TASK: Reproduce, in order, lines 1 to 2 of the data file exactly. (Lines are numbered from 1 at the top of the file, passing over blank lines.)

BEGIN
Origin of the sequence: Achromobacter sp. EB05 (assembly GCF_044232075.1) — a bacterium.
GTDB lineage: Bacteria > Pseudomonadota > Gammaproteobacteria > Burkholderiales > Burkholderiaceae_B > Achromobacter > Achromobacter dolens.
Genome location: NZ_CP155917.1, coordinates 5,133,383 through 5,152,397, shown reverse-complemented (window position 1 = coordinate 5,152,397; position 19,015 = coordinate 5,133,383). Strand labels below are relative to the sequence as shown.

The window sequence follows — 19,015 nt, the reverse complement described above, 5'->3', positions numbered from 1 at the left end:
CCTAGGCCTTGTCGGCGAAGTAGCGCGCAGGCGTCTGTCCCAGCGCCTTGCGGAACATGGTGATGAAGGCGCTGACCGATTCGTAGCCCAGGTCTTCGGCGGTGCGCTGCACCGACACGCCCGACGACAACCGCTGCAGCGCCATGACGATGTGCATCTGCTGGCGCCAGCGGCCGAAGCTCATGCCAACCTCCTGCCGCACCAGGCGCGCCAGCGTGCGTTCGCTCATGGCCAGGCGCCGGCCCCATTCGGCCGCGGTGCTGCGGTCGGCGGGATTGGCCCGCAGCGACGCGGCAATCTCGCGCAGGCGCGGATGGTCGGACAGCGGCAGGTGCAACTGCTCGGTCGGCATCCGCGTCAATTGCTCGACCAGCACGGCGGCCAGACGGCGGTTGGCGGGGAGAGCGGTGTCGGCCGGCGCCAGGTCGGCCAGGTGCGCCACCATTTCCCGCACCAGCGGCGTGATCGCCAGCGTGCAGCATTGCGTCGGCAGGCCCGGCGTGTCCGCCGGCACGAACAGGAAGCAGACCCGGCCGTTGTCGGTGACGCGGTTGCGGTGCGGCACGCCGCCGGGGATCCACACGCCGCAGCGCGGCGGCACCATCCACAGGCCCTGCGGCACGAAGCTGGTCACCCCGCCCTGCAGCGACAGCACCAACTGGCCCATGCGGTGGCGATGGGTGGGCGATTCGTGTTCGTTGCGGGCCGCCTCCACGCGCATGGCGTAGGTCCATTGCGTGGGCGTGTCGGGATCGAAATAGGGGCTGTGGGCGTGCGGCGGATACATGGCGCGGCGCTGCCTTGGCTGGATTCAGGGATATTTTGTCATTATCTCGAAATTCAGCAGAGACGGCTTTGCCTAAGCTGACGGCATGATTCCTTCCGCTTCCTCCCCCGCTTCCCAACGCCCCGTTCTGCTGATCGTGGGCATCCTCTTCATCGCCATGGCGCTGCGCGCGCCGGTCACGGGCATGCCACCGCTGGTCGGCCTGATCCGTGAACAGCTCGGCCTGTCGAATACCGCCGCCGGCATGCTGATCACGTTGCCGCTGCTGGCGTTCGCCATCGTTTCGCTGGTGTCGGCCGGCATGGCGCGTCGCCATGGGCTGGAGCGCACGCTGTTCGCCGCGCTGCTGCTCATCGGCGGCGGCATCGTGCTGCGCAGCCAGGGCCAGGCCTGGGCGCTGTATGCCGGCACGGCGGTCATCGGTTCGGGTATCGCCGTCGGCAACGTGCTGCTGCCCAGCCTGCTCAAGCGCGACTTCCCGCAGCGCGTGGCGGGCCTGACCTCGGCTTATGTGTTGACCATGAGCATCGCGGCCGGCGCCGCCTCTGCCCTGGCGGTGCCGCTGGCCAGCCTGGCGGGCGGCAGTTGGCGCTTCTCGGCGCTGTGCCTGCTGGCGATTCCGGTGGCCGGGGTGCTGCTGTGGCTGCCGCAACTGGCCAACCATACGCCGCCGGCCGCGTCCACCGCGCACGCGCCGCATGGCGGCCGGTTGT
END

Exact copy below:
Origin of the sequence: Achromobacter sp. EB05 (assembly GCF_044232075.1) — a bacterium.
GTDB lineage: Bacteria > Pseudomonadota > Gammaproteobacteria > Burkholderiales > Burkholderiaceae_B > Achromobacter > Achromobacter dolens.